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by Courtesy Brita Meng Outzen/mlb.com

This season the Boston Red Sox, baseball’s most humbled franchise, is gambling on sabermetrics-or what many insiders call geek science-to win its first World Series in 85 years.

Sabermetrics is the ultimate mathematical and statistical analysis of baseball player performance. Created in the early 1970s by Bill James, the Red Sox’s new adviser, it ignores individual statistics like batting averages and RBIs to assess a player’s value. It relies instead on hundreds of formulas that combine those numbers with less prominent stats like hits, walks and outs. Although sabermetricians aren’t new in the majors (the Oakland Athletics and Toronto Blue Jays use them as well), James’ role is by far the most conspicuous. His job calls for him to advise the team management on whom to trade, sign or cut. “I believe in making decisions based on fact,” James says, “and the facts are often stated in numbers.”

The Sox’s first saber-driven moves: Trade for the affordable second baseman Todd Walker and let pricey All-Star Cliff Floyd flee for the New York Mets. Walker’s sabermetrics outplay Floyd’s, but his power numbers don’t. So the picks have drawn criticism. “Floyd’s a home run hitter,” laments Howard Bryant, sportswriter for the Boston Herald. “Walker’s a very nice player, but he won’t fill that gap.”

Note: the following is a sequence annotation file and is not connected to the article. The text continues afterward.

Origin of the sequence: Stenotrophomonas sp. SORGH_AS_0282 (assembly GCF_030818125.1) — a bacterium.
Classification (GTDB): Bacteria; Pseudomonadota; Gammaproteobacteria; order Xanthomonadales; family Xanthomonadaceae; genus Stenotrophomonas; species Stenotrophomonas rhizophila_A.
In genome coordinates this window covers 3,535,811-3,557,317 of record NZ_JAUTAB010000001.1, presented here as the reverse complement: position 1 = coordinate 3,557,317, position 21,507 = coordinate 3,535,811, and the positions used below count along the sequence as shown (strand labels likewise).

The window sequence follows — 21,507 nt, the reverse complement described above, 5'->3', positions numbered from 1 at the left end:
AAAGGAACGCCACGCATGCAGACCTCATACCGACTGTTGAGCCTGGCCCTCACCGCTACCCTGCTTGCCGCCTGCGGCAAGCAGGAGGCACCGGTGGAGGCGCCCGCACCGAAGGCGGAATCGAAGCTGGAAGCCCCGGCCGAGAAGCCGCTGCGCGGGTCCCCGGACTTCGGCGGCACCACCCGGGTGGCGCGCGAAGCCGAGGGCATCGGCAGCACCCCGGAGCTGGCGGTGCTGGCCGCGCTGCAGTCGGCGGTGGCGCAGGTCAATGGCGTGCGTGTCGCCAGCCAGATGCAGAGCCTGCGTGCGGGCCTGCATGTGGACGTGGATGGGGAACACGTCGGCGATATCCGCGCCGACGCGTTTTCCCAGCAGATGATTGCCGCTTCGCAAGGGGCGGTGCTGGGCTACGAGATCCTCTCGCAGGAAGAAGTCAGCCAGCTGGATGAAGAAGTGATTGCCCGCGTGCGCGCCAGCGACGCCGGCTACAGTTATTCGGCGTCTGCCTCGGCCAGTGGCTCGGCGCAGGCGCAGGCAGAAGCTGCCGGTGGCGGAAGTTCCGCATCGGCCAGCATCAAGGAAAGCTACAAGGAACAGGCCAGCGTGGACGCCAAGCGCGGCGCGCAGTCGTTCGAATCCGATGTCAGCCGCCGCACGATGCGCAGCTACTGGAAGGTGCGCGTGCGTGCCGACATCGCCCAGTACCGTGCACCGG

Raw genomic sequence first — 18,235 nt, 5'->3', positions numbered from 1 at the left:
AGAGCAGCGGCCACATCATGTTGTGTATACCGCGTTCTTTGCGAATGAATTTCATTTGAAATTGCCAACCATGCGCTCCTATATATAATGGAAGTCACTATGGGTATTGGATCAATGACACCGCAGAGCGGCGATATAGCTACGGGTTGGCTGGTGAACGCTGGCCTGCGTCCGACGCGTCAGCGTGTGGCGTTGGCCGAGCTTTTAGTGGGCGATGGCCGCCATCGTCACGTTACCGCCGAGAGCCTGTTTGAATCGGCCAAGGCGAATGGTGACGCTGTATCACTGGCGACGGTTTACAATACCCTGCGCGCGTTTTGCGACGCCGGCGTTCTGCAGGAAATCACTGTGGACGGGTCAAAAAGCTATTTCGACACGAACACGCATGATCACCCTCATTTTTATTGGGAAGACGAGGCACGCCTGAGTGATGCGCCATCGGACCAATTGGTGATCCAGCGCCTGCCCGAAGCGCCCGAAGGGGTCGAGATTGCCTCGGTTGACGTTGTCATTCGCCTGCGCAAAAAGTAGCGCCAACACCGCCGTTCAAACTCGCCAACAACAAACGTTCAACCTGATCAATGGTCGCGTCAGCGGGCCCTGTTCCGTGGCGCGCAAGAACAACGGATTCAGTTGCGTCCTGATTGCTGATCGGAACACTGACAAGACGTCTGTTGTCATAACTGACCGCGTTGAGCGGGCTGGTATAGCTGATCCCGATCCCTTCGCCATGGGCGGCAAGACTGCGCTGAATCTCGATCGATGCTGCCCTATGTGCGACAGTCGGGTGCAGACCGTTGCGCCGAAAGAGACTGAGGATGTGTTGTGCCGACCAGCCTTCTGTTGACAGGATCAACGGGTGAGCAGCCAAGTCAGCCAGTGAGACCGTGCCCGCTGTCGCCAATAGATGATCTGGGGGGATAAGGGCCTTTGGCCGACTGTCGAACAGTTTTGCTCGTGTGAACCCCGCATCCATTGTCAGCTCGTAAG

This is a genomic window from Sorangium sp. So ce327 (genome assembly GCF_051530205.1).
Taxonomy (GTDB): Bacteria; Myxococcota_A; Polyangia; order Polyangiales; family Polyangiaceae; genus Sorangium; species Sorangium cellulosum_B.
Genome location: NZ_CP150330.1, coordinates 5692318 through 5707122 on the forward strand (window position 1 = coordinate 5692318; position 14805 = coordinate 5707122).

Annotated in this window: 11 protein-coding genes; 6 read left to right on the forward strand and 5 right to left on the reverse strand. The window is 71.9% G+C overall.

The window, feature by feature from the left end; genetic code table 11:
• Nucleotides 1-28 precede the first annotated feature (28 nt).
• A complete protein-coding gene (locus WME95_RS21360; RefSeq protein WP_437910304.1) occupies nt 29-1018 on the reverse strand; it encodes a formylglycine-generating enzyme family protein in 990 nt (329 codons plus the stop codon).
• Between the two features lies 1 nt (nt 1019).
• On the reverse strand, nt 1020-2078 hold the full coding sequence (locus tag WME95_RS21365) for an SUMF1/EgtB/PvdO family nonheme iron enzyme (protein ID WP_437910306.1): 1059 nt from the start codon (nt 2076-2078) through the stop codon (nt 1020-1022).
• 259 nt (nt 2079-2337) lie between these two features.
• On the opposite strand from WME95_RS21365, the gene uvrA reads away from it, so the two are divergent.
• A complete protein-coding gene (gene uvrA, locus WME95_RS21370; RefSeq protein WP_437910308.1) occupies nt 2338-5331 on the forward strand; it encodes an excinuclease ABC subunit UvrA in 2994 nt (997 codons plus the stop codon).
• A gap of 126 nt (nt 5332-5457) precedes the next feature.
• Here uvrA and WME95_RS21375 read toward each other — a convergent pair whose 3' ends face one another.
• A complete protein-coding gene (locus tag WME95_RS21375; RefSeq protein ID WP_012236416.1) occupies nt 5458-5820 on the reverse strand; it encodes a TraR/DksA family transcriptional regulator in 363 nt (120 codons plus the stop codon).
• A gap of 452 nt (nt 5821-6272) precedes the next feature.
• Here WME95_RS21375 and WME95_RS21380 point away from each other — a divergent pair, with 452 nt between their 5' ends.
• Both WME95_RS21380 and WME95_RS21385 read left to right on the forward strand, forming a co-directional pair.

PICKING PLAYERS WITH “SABERMETRICS”

How much does a player contribute? Calculate his yearly “win shares” metric:

1. [(Hits + Walks) x Total Bases]/(At Bats + Walks) = Runs Created (RC)

2. Divide hitter’s outs by 12, then subtract from RC.

3. Divide total by 3 to calculate a player’s total hitting “win shares.”

4. Add another point to player’s win shares for playing a certain number of games (based on position: catcher, 24 games; first base, 76; second base, 28; third base, 38; shortstop, 25; outfield, 48).

TODD WALKER, second baseman

Batting average: .299

Home runs: 11

RBI: 64

Sabermetrics
2002 win shares: 24

Career average: 18

CLIFF FLOYD, right fielder